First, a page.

Belarusian authorities may have to reform KGB
External factors and complications in Russo-Belarusian relations prompt the Belarusian authorities to transform the national security system and special services in the first place. Current and future challenges, which Minsk is likely to face dictate the need to pay close attention to the authorities’ capacity in this regard.
Over the past year, Belarus has repeatedly faced Russia-inspired provocations. The provocations aimed to demonstrate that the Belarusian authorities were unable to control the situation.
For instance, in February 2017, an attempt was made to disrupt a press conference concluding the next round of negotiations on the settlement of the conflict in eastern Ukraine. Four unidentified persons started shouting insults at Ukrainian President Poroshenko, chanting “Donbass is a part of Russia” and disseminated leaflets calling on the Russian leadership to stop negotiations with Ukraine and send troops to Donetsk and Lugansk regions of Ukraine. Later it turned out that the provocateurs represented the National Bolsheviks, a marginal political group in Russia. The incident occurred in the President Hotel opposite Lukashenka's administration. The hotel security service is headed by former Belarusian Interior Minister Valentin Agolets.
In late August, in Gomel, Russian special services kidnapped Ukrainian citizen Pavel Grib. On September 18th, 2017, the National Liberation Movement (NLM), a Russian chauvinist organization, organised a motor convoy passing through Minsk centre. On September 20th, 2017, NLM activists appeared in Gomel, they travelled through half of Belarus without hindrance.
Frank provocations from Russia against Minsk require appropriate response from the Belarusian authorities. Conventionally, special services respond to such provocations and prevent their occurrence in the future. Lukashenka is likely to focus his attention on this segment of the national security in the near future. The KGB, being the largest special service with broad competences, is likely to undergo a serious internal transformation, with the redistribution of internal resources (human and physical) to enhance counterintelligence, OSINT intelligence, and political analysis. An increase in the security component in special services is likely, too. That said, the political intelligence, "customised" to suppress the political opposition and civil society in Belarus (including independent media), is unlikely to change.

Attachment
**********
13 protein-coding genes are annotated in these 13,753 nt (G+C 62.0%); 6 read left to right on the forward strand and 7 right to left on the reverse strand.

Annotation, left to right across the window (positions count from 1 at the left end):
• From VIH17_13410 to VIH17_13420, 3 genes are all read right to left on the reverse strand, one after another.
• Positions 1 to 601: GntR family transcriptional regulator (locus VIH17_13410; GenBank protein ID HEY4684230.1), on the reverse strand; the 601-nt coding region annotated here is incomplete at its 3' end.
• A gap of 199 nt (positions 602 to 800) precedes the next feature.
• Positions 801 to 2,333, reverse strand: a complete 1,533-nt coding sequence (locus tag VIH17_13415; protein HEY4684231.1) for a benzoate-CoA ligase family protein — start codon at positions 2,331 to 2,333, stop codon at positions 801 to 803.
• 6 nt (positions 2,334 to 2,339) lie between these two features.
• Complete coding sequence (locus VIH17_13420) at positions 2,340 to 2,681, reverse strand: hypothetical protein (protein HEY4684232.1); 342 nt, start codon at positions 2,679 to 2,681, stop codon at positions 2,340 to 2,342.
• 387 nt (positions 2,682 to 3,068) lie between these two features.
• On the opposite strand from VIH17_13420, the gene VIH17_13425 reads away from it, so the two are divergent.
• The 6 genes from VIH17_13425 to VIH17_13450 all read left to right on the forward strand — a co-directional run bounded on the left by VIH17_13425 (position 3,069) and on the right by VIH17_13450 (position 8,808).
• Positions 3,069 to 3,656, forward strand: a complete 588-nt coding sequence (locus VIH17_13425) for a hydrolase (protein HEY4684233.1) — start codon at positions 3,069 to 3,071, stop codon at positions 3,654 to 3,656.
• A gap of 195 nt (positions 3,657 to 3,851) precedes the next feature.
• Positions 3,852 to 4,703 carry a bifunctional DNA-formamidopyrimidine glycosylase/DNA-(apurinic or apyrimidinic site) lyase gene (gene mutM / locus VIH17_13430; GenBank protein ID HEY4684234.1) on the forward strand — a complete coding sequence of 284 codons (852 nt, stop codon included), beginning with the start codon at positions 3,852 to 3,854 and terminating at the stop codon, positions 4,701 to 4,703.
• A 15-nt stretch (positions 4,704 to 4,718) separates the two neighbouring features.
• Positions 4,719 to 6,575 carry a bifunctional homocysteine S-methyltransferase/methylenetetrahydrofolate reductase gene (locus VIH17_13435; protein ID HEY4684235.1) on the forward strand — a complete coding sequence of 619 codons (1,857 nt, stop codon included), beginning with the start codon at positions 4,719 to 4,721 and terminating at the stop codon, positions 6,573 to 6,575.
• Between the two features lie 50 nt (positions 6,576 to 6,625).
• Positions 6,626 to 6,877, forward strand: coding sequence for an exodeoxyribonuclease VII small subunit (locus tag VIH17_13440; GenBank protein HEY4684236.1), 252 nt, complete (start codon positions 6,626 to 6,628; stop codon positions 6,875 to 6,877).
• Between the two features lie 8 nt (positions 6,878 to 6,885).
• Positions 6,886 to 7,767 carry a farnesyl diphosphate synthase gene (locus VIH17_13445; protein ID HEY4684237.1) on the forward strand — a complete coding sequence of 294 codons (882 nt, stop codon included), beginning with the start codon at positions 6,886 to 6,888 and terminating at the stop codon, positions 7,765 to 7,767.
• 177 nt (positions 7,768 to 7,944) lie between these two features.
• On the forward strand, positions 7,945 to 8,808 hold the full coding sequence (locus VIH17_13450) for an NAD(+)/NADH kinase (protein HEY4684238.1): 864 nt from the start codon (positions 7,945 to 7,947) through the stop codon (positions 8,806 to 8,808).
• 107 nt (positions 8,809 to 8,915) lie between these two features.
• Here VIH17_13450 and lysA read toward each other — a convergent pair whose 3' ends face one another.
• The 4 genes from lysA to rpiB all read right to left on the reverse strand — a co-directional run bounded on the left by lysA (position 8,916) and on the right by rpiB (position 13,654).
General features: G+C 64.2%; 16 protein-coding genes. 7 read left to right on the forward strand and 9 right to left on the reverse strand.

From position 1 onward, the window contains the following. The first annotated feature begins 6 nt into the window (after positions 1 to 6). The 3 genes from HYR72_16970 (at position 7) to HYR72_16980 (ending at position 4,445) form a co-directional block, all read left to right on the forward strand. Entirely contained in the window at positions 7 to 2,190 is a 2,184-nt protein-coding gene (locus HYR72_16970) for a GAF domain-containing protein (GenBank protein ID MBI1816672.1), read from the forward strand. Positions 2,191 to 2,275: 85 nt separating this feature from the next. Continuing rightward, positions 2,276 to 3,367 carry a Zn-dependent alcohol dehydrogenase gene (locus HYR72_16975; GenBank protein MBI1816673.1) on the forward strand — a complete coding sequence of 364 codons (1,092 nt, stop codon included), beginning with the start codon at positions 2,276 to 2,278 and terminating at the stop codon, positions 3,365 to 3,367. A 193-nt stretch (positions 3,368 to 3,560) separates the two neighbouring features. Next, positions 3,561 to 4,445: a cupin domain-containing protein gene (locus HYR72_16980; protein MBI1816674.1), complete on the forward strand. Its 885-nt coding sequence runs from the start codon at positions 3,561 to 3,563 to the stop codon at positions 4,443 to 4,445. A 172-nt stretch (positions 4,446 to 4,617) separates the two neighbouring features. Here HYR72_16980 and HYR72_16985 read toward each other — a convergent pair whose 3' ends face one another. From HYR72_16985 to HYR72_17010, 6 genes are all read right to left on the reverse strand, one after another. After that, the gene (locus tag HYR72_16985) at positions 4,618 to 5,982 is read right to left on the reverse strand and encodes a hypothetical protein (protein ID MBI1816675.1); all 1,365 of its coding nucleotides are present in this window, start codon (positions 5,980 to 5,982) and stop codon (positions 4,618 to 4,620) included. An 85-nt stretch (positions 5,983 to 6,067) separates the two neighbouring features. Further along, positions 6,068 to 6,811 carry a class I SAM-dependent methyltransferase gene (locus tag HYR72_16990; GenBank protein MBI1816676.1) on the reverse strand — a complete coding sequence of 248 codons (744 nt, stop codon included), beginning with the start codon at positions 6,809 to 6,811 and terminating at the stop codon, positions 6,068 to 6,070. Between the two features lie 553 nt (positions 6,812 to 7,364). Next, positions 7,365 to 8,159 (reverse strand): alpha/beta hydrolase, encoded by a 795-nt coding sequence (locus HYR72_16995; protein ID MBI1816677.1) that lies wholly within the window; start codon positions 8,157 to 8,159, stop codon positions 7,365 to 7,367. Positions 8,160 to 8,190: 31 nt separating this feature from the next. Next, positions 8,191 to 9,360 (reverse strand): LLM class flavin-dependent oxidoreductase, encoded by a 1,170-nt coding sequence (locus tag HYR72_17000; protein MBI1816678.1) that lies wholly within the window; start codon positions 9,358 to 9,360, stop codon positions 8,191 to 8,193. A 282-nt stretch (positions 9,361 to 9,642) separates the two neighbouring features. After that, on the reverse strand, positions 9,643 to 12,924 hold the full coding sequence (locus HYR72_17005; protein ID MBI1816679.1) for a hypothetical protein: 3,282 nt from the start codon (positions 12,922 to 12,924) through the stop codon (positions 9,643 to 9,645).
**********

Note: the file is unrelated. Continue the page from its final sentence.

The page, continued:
The Belarusian authorities regard the Catholic conference as yet another international event to promote Minsk as a global negotiating platform. Minsk’s proposal to organise a meeting between the Roman-Catholic Church and the Russian Orthodox Church is rather an image-making undertaking than a serious intention. However, the authorities could somewhat extend the opportunities for the Roman-Catholic Church in Belarus due to developing contacts with the Catholic world.
Minsk is attempting to lay out a mosaic from various international religious, political and sportive events to shape a positive image of Belarus for promoting the Helsinki 2.0 idea.
Belarus’ invitation to the head of the Holy See for a meeting with the Patriarch of the Russian Orthodox Church should be regarded as a continuation of her foreign policy efforts in shaping Minsk’s peacekeeping image and enhancing Belarus’ international weight. The Belarusian authorities are aware that their initiative is unlikely to find supporters among the leadership of the Russian Orthodox Church in Moscow. In Russia, isolationist sentiments prevail.
In addition, for domestic audiences, the authorities make up for the lack of tangible economic growth with demonstrations of growth in Minsk’s authority at international level through providing a platform for religious, sportive and other dialogues.